The next obstacle of the day was a high running river. Usually, the river is low enough that hoping along rocks following a lead rope is enough but it was running dangerously high. We either had the choice of turning around or trying to cross. We walked for a half hour up and down the river trying to find a safer route but the wire was the best to cross. Kevin and I took off our socks and rolled our pants up as high as we could. He went first and slowly worked his way across to a small island of rubble midway. I was quite nervous and took quite a while to convince myself to go. The same wind was funnelling down the river gully and hitting us quite hard, which made things even more difficult. When I finally went for it the glacial water took my breath away, almost instantly I lost feeling in my feet and ankles. The wire was very slack and you couldn?t put all your weight against as it would dip you right into the river, so it was there more for an emergency than to assist you against the strong current. The next step, while holding the wire, brought the water to my knees. The next step, it rushing mid-thigh, it was a pretty intense feeling. A few more carefully placed steps while holding on to the wire had me across to the island. My feet were so cold that the moment I stood on a dry rock, it felt like it was emitting heat. The current of the next section of the river crossing was stronger but the distance was shorter and the wire didn?t have any slack like the other section. We made it over and I was quite glad to have gotten that out of the way. Dry socks and warm boots never felt so good. Unfortunately, the guy I had mentioned earlier that had been hiking with too much stuff and almost lost his tent to the wind, depended on the rope slack too much, lost his footing and feel into the river up to his head. Everything, including his sleeping bag and tent were submerged. Luckily he had waterproofed everything or he would have been very cold that night.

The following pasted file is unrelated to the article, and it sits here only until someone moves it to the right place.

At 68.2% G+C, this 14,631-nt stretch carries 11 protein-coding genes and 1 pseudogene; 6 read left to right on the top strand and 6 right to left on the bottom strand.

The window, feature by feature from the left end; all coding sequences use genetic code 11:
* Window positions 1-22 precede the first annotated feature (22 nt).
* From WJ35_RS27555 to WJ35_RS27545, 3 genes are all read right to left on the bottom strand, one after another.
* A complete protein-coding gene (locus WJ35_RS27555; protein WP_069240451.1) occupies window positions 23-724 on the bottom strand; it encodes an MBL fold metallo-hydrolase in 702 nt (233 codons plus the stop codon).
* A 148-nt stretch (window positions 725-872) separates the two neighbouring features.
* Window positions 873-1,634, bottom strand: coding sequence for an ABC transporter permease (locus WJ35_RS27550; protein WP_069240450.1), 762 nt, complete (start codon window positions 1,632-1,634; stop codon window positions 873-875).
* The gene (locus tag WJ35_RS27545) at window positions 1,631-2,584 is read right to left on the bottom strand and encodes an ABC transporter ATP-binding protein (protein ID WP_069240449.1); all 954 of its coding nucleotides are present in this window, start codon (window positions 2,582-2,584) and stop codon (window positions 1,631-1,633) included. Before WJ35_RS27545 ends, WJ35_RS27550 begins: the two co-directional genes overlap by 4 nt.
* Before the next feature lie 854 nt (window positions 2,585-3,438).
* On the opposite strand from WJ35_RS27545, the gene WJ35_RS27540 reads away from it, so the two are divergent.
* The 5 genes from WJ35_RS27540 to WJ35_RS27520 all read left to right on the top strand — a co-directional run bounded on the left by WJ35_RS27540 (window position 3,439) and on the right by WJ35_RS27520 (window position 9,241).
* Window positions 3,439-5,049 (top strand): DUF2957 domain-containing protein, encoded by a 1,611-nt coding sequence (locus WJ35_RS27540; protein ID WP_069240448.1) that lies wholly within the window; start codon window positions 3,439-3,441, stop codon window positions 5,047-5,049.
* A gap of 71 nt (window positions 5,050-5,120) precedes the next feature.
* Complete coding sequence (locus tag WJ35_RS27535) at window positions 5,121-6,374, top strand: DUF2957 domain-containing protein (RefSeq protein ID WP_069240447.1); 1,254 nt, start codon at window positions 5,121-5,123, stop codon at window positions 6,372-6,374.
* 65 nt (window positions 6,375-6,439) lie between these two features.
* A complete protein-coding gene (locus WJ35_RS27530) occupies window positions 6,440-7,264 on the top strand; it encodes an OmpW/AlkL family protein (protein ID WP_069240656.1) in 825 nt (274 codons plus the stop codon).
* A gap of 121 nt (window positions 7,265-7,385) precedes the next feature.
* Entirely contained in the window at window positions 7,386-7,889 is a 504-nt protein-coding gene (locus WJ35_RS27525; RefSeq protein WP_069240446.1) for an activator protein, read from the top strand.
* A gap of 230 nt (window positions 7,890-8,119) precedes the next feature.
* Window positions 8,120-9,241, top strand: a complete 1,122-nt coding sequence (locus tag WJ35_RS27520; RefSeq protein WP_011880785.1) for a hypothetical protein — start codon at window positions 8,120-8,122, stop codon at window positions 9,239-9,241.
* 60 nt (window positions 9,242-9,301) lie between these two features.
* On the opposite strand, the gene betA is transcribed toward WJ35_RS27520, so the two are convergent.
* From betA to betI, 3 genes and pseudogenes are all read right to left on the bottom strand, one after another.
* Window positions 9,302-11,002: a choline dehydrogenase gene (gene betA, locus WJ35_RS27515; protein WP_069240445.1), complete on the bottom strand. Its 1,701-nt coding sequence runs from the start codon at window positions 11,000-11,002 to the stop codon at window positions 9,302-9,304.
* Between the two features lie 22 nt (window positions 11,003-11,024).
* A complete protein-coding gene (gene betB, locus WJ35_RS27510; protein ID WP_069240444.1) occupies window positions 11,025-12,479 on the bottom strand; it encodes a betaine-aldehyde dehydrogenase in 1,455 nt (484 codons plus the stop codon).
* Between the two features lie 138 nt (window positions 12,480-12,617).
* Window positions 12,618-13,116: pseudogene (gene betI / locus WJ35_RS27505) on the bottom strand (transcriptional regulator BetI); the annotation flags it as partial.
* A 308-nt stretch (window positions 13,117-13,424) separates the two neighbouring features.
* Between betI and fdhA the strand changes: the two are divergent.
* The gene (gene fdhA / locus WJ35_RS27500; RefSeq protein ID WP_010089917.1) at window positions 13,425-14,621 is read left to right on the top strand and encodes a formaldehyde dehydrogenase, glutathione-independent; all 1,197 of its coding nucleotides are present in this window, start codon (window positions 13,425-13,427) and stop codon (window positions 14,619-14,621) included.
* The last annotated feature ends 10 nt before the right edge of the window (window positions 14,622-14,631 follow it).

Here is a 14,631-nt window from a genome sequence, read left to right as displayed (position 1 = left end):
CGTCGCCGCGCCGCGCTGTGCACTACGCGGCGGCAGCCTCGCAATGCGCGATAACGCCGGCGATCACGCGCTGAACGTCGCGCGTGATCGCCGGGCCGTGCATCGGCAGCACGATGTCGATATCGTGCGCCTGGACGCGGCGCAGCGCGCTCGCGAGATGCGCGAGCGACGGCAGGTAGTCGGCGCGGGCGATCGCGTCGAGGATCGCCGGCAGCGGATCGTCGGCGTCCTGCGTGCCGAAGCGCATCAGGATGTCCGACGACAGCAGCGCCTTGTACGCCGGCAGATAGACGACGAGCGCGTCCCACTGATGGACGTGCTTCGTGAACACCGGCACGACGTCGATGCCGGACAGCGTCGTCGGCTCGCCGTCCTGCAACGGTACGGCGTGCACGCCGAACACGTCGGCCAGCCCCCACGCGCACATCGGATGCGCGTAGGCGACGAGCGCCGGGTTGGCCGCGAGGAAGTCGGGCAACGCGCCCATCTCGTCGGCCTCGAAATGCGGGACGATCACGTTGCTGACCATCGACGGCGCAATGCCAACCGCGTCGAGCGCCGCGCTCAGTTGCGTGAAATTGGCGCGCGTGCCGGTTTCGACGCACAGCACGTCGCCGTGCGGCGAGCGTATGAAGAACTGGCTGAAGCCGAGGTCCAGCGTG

The remainder of the trek was uneventful and we made it to the Refugio after 6 hours of trekking. The wind and high river had cost us an extra couple of hours but we arrived earlier than a lot of people, which was a good thing when we arrive to find out that they didn?t have our reservation. There was only 1 tent remaining to be rented and they didn?t have any room in the lodge. We snapped it up and put our stuff in it before someone else did. There were quite a few more people after us who arrived, without reservation, thinking there would be plenty of tents available. I?m not sure what they did that night for sleeping, hopefully they were able to sleep in the dining room or found space in a tent with someone else. We went to sleep that night in our cozy little tent, protected in a cove of trees, listening to the wind ripping by above our heads.

We later found out that the wind gusts were up to 120 km/h and quite a few people were injured that day. One woman fell on a sharp rock and had a 2cm deep gash on her buttock. Another guy was climbing the moraine of the Torres and was picked up and thrown down by the wind. He was gravely injured with a broken hip bone, a few broken ribs, a dislocated shoulder as well as the possibility of a punctured lung. They were able to evacuate him to the Chileno lodge mid-way down but he had to spend the night there, without medication, before they could continue bringing him down because the winds were too strong. The next day the winds were still howling, he had to be evacuated by car because a helicopter could not land at Hosteria Los Torres. I feel extremely lucky and grateful that all I sustained was a few scratches.